Last Updated on May 7, 2015, by eNotes Editorial. Word Count: 636
Famous film versions (1925 and 1960) and innumerable further imitations, including King Kong (1933), have made The Lost World one of the most influential books in its genre. Willis O’Brien provided the special effects for both versions of The Lost World and for King Kong. The Lost World was adapted freely for the screen, with a female love interest added, changes in plot and characters, many new dinosaurs, and a culminating volcanic eruption. Exciting as animated dinosaurs and geological disasters may be, they obscure several thematic undercurrents important to the original story.
As Arthur Conan Doyle wrote the novel, there was no fundamental conflict between science and religion, though Challenger once equated himself with Galileo; rather, conflict arose between two groups within science, both of which supported evolution. One group affirmed the ideas of Charles Darwin, Alfred Russel Wallace, and Henry Walter Bates. The other supported those of distinguished German theorist August Weismann, whose “germ plasm” theory of heredity opposed Darwin’s, though he strongly endorsed Darwin’s theory of natural selection in other respects. The conflict between these two closely related groups underlies chapters 2, 3, and 4 of Doyle’s novel. Outside both groups were prominent life scientists who rejected Darwin’s theories altogether. Originally a Darwinian himself, Challenger is forced to reconsider his position somewhat.
Besides Darwin and Weismann, another important scientific predecessor to the world of the novel was Gideon Mantell, the “worthy Sussex doctor” mentioned in chapter 10. In 1825, Mantell announced and named Iguanodon, the second dinosaur to be discovered (Megalosaurus, not mentioned in the novel, was first) and the first known to be herbivorous. Because of Mantell’s further work, more became known about Iguanodon than about any other dinosaur. The reader therefore finds fairly detailed evocations of its behavior in the novel, whereas other dinosaurs are sketched more generally, and some of their supposed actions remain unsubstantiated. It is also taken for granted—and more than once affirmed—that all dinosaurs were incredibly stupid and therefore incapable of complex behavior.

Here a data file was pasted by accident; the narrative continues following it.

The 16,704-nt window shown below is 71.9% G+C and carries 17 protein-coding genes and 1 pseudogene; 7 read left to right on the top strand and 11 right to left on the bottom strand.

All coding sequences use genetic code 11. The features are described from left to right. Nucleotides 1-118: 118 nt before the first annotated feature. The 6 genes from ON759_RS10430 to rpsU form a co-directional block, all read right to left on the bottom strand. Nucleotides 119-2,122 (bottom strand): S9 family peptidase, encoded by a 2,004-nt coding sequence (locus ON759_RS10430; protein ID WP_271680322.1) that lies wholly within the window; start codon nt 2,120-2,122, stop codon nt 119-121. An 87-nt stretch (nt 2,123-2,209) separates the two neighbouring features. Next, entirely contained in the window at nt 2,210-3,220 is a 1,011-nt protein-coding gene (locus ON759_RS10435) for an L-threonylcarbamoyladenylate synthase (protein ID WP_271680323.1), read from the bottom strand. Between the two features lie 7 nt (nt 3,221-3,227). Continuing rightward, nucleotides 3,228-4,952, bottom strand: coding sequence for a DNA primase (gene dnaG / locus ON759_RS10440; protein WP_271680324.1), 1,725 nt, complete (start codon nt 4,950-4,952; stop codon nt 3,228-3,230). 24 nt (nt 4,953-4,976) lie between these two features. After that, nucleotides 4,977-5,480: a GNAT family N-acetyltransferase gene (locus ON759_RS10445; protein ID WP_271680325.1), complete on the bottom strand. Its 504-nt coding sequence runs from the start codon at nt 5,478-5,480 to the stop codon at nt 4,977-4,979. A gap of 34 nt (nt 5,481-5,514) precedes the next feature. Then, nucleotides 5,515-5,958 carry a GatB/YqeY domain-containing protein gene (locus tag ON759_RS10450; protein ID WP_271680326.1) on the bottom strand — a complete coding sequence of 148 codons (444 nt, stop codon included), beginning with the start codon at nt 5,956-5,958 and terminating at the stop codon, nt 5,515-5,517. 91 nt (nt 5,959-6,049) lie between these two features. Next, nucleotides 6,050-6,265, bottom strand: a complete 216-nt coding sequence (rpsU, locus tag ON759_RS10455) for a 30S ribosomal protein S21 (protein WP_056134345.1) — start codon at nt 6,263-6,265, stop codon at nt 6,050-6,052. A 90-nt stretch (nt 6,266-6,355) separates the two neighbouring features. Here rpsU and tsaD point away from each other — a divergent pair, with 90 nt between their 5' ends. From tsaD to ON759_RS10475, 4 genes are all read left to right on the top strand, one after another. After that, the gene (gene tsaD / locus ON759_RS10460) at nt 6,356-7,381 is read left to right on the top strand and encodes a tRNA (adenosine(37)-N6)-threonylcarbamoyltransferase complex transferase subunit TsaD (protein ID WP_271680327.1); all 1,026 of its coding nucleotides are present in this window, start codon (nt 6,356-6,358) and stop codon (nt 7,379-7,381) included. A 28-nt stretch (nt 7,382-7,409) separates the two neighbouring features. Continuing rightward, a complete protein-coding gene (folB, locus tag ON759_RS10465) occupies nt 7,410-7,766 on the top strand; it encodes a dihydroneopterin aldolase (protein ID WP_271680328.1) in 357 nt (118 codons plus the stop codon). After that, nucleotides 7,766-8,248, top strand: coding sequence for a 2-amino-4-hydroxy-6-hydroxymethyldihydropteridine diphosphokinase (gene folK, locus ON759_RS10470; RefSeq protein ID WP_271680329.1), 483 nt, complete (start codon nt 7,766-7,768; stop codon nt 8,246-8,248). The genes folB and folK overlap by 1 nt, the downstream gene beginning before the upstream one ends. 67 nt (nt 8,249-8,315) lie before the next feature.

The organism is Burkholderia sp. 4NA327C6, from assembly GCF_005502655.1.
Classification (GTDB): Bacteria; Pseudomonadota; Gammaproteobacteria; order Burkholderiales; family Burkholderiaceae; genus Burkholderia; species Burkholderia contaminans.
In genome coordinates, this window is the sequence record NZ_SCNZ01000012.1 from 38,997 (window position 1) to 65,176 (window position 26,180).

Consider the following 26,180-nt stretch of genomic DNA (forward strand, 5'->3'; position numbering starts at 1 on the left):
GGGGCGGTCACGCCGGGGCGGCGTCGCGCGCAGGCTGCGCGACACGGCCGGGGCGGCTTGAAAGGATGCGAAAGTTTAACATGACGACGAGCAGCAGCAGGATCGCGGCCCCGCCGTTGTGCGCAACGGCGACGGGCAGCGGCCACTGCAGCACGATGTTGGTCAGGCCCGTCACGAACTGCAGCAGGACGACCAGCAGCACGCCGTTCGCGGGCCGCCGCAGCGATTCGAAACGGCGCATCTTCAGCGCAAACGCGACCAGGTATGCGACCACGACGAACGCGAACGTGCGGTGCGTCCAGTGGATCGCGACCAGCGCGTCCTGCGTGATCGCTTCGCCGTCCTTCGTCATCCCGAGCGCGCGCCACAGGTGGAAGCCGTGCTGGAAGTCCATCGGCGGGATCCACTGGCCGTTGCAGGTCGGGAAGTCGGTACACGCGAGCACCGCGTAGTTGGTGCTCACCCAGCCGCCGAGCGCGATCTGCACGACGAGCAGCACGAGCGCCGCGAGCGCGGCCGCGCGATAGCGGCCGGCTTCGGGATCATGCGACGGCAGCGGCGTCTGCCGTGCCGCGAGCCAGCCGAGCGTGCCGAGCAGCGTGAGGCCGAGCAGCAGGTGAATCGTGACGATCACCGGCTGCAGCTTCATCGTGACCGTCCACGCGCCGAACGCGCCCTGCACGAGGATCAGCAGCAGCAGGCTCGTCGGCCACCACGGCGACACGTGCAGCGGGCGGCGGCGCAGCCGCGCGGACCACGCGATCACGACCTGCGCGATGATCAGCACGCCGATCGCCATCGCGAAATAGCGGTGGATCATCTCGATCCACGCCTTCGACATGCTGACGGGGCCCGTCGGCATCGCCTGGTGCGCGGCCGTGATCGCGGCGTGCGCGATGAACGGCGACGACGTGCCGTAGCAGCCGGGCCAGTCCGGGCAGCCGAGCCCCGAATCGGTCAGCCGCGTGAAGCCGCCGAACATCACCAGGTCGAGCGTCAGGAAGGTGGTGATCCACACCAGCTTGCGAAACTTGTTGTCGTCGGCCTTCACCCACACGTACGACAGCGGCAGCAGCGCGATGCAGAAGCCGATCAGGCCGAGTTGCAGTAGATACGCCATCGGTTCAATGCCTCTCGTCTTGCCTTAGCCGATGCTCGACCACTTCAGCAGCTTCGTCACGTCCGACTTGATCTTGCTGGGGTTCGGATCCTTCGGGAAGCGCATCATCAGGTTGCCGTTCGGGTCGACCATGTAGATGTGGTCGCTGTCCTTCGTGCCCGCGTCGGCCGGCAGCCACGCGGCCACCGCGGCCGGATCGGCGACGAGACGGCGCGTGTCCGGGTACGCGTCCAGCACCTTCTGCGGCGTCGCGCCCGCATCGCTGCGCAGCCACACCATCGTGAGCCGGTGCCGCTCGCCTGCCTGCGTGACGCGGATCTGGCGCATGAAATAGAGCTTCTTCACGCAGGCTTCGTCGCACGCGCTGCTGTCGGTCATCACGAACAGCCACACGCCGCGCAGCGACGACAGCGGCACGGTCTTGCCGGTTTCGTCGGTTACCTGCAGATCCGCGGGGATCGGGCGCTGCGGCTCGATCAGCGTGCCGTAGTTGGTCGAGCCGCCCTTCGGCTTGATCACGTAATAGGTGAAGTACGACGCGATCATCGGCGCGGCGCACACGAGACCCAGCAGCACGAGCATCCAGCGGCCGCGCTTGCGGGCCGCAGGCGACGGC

Because dinosaurs were, for Doyle, too dumb to react to situations in other than repetitious and soon uninteresting ways, Doyle felt somewhat obliged to introduce further examples of more intelligent mammalian life. Of these, however, he makes real use only of his hominids—the ape-men and the humans. Hominid evolution had been a topic of great interest throughout Doyle’s lifetime. Relevant fossils of Dryopithecus and Pithecanthropus are mentioned in the novel. Examples of Paleolithic art had also been discovered and likewise appear. Doyle stressed that modern humans differ from their ancestors only in brain capacity. Professor Challenger, in particular, is described as being otherwise physically identical with the ape-men (chapter 13). The implication is that humans have not evolved so far as basically savage behavior is concerned, a lesson that World War I, already on the horizon in 1912, would do much to reinforce.
In addition to natural selection (survival of the fittest), Darwin also affirmed sexual selection, by which the evolutionary history of a species is determined in part by the freedom of choice exercised by females in selecting their mates. By having offspring, the selected males are thereby able to transmit their genes to a further generation, whereas rejected ones are not. In The Lost World, it is not known that any of the four outstanding male characters has children. Challenger is married but apparently childless; neither Summerlee nor Roxton is known to have descendants; and Malone is rejected in favor of a much less manly (and probably less intelligent) rival. The implication, therefore, is that a kind of human (the adventurous, as opposed to the domestic) is dying out. Perhaps in choosing to return to the lost world, Roxton and Malone decide also to accept the Indian wives offered them there and to escape the debilitating genetic ostracism of an increasingly effeminate England.
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